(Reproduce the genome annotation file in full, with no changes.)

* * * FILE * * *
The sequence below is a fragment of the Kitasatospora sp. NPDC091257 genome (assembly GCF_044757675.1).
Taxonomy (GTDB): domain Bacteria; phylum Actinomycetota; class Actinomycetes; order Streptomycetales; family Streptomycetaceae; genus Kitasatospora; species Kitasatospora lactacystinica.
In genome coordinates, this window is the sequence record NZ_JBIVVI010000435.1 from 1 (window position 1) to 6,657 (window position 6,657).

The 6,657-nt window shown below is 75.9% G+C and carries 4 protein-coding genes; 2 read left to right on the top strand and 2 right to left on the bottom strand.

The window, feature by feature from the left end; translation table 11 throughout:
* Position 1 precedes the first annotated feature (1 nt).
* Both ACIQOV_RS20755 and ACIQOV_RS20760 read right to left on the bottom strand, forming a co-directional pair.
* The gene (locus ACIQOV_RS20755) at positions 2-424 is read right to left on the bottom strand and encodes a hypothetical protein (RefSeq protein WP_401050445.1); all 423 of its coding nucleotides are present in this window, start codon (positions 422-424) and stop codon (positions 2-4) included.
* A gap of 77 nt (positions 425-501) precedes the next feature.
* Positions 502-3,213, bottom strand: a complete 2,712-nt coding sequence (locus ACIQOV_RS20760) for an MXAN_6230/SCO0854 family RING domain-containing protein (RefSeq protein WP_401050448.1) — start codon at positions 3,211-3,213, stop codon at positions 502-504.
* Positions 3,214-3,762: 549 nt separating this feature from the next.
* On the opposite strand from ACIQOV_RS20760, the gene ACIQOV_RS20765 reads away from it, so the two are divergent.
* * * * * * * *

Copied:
The sequence below is a fragment of the Kitasatospora sp. NPDC091257 genome (assembly GCF_044757675.1).
Taxonomy (GTDB): domain Bacteria; phylum Actinomycetota; class Actinomycetes; order Streptomycetales; family Streptomycetaceae; genus Kitasatospora; species Kitasatospora lactacystinica.
In genome coordinates, this window is the sequence record NZ_JBIVVI010000435.1 from 1 (window position 1) to 6,657 (window position 6,657).

The 6,657-nt window shown below is 75.9% G+C and carries 4 protein-coding genes; 2 read left to right on the top strand and 2 right to left on the bottom strand.

The window, feature by feature from the left end; translation table 11 throughout:
* Position 1 precedes the first annotated feature (1 nt).
* Both ACIQOV_RS20755 and ACIQOV_RS20760 read right to left on the bottom strand, forming a co-directional pair.
* The gene (locus ACIQOV_RS20755) at positions 2-424 is read right to left on the bottom strand and encodes a hypothetical protein (RefSeq protein WP_401050445.1); all 423 of its coding nucleotides are present in this window, start codon (positions 422-424) and stop codon (positions 2-4) included.
* A gap of 77 nt (positions 425-501) precedes the next feature.
* Positions 502-3,213, bottom strand: a complete 2,712-nt coding sequence (locus ACIQOV_RS20760) for an MXAN_6230/SCO0854 family RING domain-containing protein (RefSeq protein WP_401050448.1) — start codon at positions 3,211-3,213, stop codon at positions 502-504.
* Positions 3,214-3,762: 549 nt separating this feature from the next.
* On the opposite strand from ACIQOV_RS20760, the gene ACIQOV_RS20765 reads away from it, so the two are divergent.